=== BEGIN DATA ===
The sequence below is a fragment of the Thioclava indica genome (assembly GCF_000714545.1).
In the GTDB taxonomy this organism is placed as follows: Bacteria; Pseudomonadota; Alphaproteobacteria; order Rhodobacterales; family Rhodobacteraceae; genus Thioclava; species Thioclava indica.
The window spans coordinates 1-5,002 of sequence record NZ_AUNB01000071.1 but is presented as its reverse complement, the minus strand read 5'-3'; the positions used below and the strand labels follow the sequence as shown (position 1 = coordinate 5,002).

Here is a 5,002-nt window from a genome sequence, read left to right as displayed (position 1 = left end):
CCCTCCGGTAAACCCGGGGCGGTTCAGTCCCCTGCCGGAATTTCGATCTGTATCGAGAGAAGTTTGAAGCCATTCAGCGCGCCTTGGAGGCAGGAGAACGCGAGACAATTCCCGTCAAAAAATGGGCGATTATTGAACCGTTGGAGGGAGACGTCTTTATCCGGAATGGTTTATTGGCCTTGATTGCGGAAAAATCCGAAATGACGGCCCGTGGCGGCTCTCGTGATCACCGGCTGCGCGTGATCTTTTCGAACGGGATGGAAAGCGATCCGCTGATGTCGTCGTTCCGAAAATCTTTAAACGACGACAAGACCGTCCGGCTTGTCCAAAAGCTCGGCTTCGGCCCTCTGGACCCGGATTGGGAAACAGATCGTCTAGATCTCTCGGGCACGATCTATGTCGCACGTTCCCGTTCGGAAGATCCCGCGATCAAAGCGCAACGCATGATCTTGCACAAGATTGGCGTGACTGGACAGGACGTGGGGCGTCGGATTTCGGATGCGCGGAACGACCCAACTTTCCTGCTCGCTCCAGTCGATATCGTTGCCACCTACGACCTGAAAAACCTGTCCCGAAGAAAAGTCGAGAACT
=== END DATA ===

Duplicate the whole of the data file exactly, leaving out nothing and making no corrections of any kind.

The sequence below is a fragment of the Thioclava indica genome (assembly GCF_000714545.1).
In the GTDB taxonomy this organism is placed as follows: Bacteria; Pseudomonadota; Alphaproteobacteria; order Rhodobacterales; family Rhodobacteraceae; genus Thioclava; species Thioclava indica.
The window spans coordinates 1-5,002 of sequence record NZ_AUNB01000071.1 but is presented as its reverse complement, the minus strand read 5'-3'; the positions used below and the strand labels follow the sequence as shown (position 1 = coordinate 5,002).

Here is a 5,002-nt window from a genome sequence, read left to right as displayed (position 1 = left end):
CCCTCCGGTAAACCCGGGGCGGTTCAGTCCCCTGCCGGAATTTCGATCTGTATCGAGAGAAGTTTGAAGCCATTCAGCGCGCCTTGGAGGCAGGAGAACGCGAGACAATTCCCGTCAAAAAATGGGCGATTATTGAACCGTTGGAGGGAGACGTCTTTATCCGGAATGGTTTATTGGCCTTGATTGCGGAAAAATCCGAAATGACGGCCCGTGGCGGCTCTCGTGATCACCGGCTGCGCGTGATCTTTTCGAACGGGATGGAAAGCGATCCGCTGATGTCGTCGTTCCGAAAATCTTTAAACGACGACAAGACCGTCCGGCTTGTCCAAAAGCTCGGCTTCGGCCCTCTGGACCCGGATTGGGAAACAGATCGTCTAGATCTCTCGGGCACGATCTATGTCGCACGTTCCCGTTCGGAAGATCCCGCGATCAAAGCGCAACGCATGATCTTGCACAAGATTGGCGTGACTGGACAGGACGTGGGGCGTCGGATTTCGGATGCGCGGAACGACCCAACTTTCCTGCTCGCTCCAGTCGATATCGTTGCCACCTACGACCTGAAAAACCTGTCCCGAAGAAAAGTCGAGAACT